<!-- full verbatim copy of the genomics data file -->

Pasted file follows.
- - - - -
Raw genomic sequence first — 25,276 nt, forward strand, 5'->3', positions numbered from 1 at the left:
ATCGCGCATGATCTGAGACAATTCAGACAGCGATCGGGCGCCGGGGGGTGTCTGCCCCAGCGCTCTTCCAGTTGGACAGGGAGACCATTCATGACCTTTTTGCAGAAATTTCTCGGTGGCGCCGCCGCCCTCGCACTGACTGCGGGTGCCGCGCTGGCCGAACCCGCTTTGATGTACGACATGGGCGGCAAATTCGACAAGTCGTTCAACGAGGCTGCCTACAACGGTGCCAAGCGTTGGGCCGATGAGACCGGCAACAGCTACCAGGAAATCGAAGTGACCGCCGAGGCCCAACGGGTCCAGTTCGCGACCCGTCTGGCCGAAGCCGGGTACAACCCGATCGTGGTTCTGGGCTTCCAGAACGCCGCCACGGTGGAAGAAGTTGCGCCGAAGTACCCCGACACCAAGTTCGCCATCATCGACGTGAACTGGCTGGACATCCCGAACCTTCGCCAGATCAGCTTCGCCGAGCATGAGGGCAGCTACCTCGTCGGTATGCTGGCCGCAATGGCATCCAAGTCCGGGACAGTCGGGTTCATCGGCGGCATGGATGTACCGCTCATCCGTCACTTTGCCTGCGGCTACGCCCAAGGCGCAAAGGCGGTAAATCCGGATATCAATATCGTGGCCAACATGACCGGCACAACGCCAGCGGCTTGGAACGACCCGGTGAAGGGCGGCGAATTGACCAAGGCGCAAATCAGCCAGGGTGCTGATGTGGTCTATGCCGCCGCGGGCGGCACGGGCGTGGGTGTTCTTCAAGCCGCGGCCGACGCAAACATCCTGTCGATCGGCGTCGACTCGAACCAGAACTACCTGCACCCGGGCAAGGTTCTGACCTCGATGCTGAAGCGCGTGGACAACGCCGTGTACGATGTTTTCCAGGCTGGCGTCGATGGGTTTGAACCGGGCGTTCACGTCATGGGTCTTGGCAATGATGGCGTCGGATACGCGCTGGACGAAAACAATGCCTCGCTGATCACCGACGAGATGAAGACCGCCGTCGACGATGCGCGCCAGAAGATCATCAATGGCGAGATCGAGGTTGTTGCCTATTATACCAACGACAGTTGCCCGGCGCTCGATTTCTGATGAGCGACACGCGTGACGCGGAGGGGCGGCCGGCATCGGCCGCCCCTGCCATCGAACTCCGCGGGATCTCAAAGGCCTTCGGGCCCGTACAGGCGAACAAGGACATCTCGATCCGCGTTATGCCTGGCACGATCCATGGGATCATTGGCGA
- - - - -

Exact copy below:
Raw genomic sequence first — 25,276 nt, forward strand, 5'->3', positions numbered from 1 at the left:
ATCGCGCATGATCTGAGACAATTCAGACAGCGATCGGGCGCCGGGGGGTGTCTGCCCCAGCGCTCTTCCAGTTGGACAGGGAGACCATTCATGACCTTTTTGCAGAAATTTCTCGGTGGCGCCGCCGCCCTCGCACTGACTGCGGGTGCCGCGCTGGCCGAACCCGCTTTGATGTACGACATGGGCGGCAAATTCGACAAGTCGTTCAACGAGGCTGCCTACAACGGTGCCAAGCGTTGGGCCGATGAGACCGGCAACAGCTACCAGGAAATCGAAGTGACCGCCGAGGCCCAACGGGTCCAGTTCGCGACCCGTCTGGCCGAAGCCGGGTACAACCCGATCGTGGTTCTGGGCTTCCAGAACGCCGCCACGGTGGAAGAAGTTGCGCCGAAGTACCCCGACACCAAGTTCGCCATCATCGACGTGAACTGGCTGGACATCCCGAACCTTCGCCAGATCAGCTTCGCCGAGCATGAGGGCAGCTACCTCGTCGGTATGCTGGCCGCAATGGCATCCAAGTCCGGGACAGTCGGGTTCATCGGCGGCATGGATGTACCGCTCATCCGTCACTTTGCCTGCGGCTACGCCCAAGGCGCAAAGGCGGTAAATCCGGATATCAATATCGTGGCCAACATGACCGGCACAACGCCAGCGGCTTGGAACGACCCGGTGAAGGGCGGCGAATTGACCAAGGCGCAAATCAGCCAGGGTGCTGATGTGGTCTATGCCGCCGCGGGCGGCACGGGCGTGGGTGTTCTTCAAGCCGCGGCCGACGCAAACATCCTGTCGATCGGCGTCGACTCGAACCAGAACTACCTGCACCCGGGCAAGGTTCTGACCTCGATGCTGAAGCGCGTGGACAACGCCGTGTACGATGTTTTCCAGGCTGGCGTCGATGGGTTTGAACCGGGCGTTCACGTCATGGGTCTTGGCAATGATGGCGTCGGATACGCGCTGGACGAAAACAATGCCTCGCTGATCACCGACGAGATGAAGACCGCCGTCGACGATGCGCGCCAGAAGATCATCAATGGCGAGATCGAGGTTGTTGCCTATTATACCAACGACAGTTGCCCGGCGCTCGATTTCTGATGAGCGACACGCGTGACGCGGAGGGGCGGCCGGCATCGGCCGCCCCTGCCATCGAACTCCGCGGGATCTCAAAGGCCTTCGGGCCCGTACAGGCGAACAAGGACATCTCGATCCGCGTTATGCCTGGCACGATCCATGGGATCATTGGCGA